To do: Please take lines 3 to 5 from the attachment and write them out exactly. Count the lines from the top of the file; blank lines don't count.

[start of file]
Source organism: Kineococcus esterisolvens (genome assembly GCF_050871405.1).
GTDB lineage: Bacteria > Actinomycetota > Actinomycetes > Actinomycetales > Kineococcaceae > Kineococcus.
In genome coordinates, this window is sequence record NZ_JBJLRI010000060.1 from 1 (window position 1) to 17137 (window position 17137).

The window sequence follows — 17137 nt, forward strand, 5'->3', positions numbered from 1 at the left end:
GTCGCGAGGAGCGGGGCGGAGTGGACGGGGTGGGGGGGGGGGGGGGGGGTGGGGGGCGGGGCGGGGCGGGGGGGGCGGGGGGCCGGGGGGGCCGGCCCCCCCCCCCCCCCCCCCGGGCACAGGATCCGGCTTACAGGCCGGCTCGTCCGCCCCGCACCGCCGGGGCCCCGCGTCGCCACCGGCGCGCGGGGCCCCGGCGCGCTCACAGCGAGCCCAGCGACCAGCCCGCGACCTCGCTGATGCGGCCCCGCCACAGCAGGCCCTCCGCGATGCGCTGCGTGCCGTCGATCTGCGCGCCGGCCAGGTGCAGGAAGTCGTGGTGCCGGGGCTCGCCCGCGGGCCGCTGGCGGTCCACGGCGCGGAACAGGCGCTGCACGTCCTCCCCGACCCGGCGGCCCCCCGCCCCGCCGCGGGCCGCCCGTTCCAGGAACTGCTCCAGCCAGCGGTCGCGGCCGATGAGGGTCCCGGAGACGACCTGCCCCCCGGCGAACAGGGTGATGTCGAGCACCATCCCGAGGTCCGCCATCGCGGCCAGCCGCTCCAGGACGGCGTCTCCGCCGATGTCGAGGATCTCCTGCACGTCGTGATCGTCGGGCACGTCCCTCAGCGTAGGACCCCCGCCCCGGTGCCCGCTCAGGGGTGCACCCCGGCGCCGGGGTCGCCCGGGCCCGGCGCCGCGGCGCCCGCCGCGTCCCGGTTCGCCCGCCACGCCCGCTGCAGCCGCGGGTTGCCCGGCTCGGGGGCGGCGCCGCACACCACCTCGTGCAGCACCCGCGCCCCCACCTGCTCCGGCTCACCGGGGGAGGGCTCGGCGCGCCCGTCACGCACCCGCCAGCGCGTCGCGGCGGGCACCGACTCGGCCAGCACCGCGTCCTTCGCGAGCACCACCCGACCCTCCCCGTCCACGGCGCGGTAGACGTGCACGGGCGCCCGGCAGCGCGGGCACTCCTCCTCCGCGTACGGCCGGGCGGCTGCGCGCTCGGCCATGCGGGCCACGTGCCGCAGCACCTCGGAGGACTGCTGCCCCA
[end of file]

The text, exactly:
In genome coordinates, this window is sequence record NZ_JBJLRI010000060.1 from 1 (window position 1) to 17137 (window position 17137).

The window sequence follows — 17137 nt, forward strand, 5'->3', positions numbered from 1 at the left end:
GTCGCGAGGAGCGGGGCGGAGTGGACGGGGTGGGGGGGGGGGGGGGGGGTGGGGGGCGGGGCGGGGCGGGGGGGGCGGGGGGCCGGGGGGGCCGGCCCCCCCCCCCCCCCCCCCGGGCACAGGATCCGGCTTACAGGCCGGCTCGTCCGCCCCGCACCGCCGGGGCCCCGCGTCGCCACCGGCGCGCGGGGCCCCGGCGCGCTCACAGCGAGCCCAGCGACCAGCCCGCGACCTCGCTGATGCGGCCCCGCCACAGCAGGCCCTCCGCGATGCGCTGCGTGCCGTCGATCTGCGCGCCGGCCAGGTGCAGGAAGTCGTGGTGCCGGGGCTCGCCCGCGGGCCGCTGGCGGTCCACGGCGCGGAACAGGCGCTGCACGTCCTCCCCGACCCGGCGGCCCCCCGCCCCGCCGCGGGCCGCCCGTTCCAGGAACTGCTCCAGCCAGCGGTCGCGGCCGATGAGGGTCCCGGAGACGACCTGCCCCCCGGCGAACAGGGTGATGTCGAGCACCATCCCGAGGTCCGCCATCGCGGCCAGCCGCTCCAGGACGGCGTCTCCGCCGATGTCGAGGATCTCCTGCACGTCGTGATCGTCGGGCACGTCCCTCAGCGTAGGACCCCCGCCCCGGTGCCCGCTCAGGGGTGCACCCCGGCGCCGGGGTCGCCCGGGCCCGGCGCCGCGGCGCCCGCCGCGTCCCGGTTCGCCCGCCACGCCCGCTGCAGCCGCGGGTTGCCCGGCTCGGGGGCGGCGCCGCACACCACCTCGTGCAGCACCCGCGCCCCCACCTGCTCCGGCTCACCGGGGGAGGGCTCGGCGCGCCCGTCACGCACCCGCCAGCGCGTCGCGGCGGGCACCGACTCGGCCAGCACCGCGTCCTTCGCGAGCACCACCCGACCCTCCCCGTCCACGGCGCGGTAGACGTGCACGGGCGCCCGGCAGCGCGGGCACTCCTCCTCCGCGTACGGCCGGGCGGCTGCGCGCTCGGCCATGCGGGCCACGTGCCGCAGCACCTCGGAGGACTGCTGCCCCA